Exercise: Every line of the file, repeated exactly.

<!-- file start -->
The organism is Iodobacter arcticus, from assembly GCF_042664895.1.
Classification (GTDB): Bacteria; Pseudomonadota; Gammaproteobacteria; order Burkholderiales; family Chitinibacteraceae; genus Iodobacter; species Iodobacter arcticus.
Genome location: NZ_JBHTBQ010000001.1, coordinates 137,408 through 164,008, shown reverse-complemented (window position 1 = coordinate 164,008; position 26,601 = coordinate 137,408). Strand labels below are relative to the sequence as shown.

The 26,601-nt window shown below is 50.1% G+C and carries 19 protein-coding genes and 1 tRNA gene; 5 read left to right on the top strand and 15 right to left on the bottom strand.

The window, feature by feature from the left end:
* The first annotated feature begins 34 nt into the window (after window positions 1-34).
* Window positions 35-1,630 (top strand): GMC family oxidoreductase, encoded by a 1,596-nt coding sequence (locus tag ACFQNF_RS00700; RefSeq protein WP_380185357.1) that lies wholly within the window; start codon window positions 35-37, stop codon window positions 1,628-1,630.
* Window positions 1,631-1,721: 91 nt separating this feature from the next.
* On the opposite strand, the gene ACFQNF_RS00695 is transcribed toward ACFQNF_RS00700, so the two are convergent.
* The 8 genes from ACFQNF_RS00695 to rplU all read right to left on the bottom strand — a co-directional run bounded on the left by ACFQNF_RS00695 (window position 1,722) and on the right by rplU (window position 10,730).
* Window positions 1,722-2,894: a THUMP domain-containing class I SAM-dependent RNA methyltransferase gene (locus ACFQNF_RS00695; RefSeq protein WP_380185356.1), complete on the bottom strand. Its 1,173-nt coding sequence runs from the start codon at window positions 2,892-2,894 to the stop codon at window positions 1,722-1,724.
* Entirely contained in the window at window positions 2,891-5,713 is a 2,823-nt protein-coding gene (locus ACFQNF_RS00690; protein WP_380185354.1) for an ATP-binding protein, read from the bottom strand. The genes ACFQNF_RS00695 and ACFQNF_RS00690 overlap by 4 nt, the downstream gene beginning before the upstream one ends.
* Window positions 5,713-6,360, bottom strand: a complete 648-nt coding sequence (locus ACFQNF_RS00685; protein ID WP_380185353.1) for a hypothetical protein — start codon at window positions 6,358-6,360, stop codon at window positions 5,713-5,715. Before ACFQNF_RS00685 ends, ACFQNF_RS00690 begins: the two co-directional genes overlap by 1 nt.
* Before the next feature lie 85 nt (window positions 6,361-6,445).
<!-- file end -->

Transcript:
The organism is Iodobacter arcticus, from assembly GCF_042664895.1.
Classification (GTDB): Bacteria; Pseudomonadota; Gammaproteobacteria; order Burkholderiales; family Chitinibacteraceae; genus Iodobacter; species Iodobacter arcticus.
Genome location: NZ_JBHTBQ010000001.1, coordinates 137,408 through 164,008, shown reverse-complemented (window position 1 = coordinate 164,008; position 26,601 = coordinate 137,408). Strand labels below are relative to the sequence as shown.

The 26,601-nt window shown below is 50.1% G+C and carries 19 protein-coding genes and 1 tRNA gene; 5 read left to right on the top strand and 15 right to left on the bottom strand.

The window, feature by feature from the left end:
* The first annotated feature begins 34 nt into the window (after window positions 1-34).
* Window positions 35-1,630 (top strand): GMC family oxidoreductase, encoded by a 1,596-nt coding sequence (locus tag ACFQNF_RS00700; RefSeq protein WP_380185357.1) that lies wholly within the window; start codon window positions 35-37, stop codon window positions 1,628-1,630.
* Window positions 1,631-1,721: 91 nt separating this feature from the next.
* On the opposite strand, the gene ACFQNF_RS00695 is transcribed toward ACFQNF_RS00700, so the two are convergent.
* The 8 genes from ACFQNF_RS00695 to rplU all read right to left on the bottom strand — a co-directional run bounded on the left by ACFQNF_RS00695 (window position 1,722) and on the right by rplU (window position 10,730).
* Window positions 1,722-2,894: a THUMP domain-containing class I SAM-dependent RNA methyltransferase gene (locus ACFQNF_RS00695; RefSeq protein WP_380185356.1), complete on the bottom strand. Its 1,173-nt coding sequence runs from the start codon at window positions 2,892-2,894 to the stop codon at window positions 1,722-1,724.
* Entirely contained in the window at window positions 2,891-5,713 is a 2,823-nt protein-coding gene (locus ACFQNF_RS00690; protein WP_380185354.1) for an ATP-binding protein, read from the bottom strand. The genes ACFQNF_RS00695 and ACFQNF_RS00690 overlap by 4 nt, the downstream gene beginning before the upstream one ends.
* Window positions 5,713-6,360, bottom strand: a complete 648-nt coding sequence (locus ACFQNF_RS00685; protein ID WP_380185353.1) for a hypothetical protein — start codon at window positions 6,358-6,360, stop codon at window positions 5,713-5,715. Before ACFQNF_RS00685 ends, ACFQNF_RS00690 begins: the two co-directional genes overlap by 1 nt.
* Before the next feature lie 85 nt (window positions 6,361-6,445).